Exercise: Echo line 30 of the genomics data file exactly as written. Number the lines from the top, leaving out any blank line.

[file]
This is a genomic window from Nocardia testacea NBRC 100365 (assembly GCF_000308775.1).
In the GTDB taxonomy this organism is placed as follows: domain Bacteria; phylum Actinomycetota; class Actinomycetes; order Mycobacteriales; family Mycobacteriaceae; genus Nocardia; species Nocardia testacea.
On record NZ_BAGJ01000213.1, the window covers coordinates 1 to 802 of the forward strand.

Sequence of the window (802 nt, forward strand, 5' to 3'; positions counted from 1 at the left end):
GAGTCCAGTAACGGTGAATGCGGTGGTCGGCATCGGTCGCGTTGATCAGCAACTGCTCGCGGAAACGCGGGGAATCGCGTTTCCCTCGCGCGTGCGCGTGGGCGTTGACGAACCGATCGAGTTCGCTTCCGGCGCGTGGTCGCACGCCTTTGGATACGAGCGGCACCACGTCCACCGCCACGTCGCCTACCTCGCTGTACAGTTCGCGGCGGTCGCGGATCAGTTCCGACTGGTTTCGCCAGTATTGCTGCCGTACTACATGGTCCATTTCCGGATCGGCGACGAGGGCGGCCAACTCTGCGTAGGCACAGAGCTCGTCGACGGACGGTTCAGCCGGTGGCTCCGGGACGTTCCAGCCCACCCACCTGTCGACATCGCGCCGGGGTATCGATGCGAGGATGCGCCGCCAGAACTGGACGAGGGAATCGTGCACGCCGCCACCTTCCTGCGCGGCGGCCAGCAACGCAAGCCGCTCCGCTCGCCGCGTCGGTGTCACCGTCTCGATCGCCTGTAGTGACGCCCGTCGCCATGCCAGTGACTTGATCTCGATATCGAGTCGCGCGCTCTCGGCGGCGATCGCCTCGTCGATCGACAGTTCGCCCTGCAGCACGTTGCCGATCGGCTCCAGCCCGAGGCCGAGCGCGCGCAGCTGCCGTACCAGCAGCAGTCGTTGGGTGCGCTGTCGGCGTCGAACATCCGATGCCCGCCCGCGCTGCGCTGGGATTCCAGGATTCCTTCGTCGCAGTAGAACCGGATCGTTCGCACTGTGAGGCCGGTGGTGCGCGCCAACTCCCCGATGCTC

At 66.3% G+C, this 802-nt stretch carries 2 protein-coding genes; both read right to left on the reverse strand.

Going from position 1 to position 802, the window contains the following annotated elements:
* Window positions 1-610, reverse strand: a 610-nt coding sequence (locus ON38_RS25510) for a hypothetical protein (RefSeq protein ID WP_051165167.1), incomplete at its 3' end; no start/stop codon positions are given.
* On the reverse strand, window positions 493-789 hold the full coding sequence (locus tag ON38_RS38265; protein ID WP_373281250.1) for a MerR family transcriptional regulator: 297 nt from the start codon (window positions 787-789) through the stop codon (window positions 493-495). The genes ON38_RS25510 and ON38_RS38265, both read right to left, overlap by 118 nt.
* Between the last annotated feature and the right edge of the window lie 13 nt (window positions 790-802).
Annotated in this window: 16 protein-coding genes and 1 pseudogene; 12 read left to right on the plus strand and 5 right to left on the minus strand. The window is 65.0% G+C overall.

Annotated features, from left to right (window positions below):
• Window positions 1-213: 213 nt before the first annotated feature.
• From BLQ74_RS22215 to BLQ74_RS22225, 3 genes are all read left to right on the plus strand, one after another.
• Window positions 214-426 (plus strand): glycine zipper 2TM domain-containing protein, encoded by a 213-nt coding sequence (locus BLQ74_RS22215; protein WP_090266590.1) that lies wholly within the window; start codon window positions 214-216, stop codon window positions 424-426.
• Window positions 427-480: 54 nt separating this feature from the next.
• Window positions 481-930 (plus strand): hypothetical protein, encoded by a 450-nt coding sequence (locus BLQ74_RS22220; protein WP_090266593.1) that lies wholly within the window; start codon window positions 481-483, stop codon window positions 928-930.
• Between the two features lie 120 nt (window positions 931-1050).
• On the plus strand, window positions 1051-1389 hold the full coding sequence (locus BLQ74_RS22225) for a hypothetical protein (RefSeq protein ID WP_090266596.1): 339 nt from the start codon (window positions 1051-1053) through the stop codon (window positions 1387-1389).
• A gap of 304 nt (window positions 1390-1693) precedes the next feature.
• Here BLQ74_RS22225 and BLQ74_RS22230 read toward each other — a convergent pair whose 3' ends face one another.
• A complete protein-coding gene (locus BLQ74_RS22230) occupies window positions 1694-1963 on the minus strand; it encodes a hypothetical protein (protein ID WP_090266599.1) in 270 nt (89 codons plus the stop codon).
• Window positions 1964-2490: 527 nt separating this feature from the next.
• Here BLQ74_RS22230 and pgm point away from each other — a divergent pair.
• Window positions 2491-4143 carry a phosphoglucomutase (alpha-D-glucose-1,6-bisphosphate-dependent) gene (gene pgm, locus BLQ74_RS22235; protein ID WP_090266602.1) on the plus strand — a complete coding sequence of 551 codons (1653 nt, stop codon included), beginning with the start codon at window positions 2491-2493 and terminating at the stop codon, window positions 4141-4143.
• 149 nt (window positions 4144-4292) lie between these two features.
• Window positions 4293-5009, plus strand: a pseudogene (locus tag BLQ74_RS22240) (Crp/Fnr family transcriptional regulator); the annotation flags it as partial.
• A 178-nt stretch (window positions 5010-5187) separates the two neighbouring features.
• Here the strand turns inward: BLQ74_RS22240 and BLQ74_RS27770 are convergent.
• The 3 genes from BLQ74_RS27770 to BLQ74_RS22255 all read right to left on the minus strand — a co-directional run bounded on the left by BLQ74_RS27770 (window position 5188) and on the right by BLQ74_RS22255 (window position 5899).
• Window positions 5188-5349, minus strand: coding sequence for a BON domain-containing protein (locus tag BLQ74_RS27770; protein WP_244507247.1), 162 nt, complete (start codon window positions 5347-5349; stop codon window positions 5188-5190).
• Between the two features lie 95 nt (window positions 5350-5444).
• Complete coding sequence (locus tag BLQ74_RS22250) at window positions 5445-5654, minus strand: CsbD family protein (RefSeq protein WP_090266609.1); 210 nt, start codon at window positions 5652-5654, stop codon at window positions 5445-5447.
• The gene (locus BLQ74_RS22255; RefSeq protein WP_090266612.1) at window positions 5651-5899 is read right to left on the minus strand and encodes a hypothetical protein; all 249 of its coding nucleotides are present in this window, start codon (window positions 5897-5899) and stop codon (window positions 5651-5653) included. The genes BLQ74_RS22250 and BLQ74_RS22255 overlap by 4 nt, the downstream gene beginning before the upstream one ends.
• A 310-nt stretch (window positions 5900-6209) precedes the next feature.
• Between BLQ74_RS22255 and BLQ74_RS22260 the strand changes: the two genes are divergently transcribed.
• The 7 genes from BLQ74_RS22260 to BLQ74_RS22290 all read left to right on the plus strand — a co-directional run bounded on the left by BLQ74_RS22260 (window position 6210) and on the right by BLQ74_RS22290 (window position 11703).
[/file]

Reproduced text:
• The 3 genes from BLQ74_RS27770 to BLQ74_RS22255 all read right to left on the minus strand — a co-directional run bounded on the left by BLQ74_RS27770 (window position 5188) and on the right by BLQ74_RS22255 (window position 5899).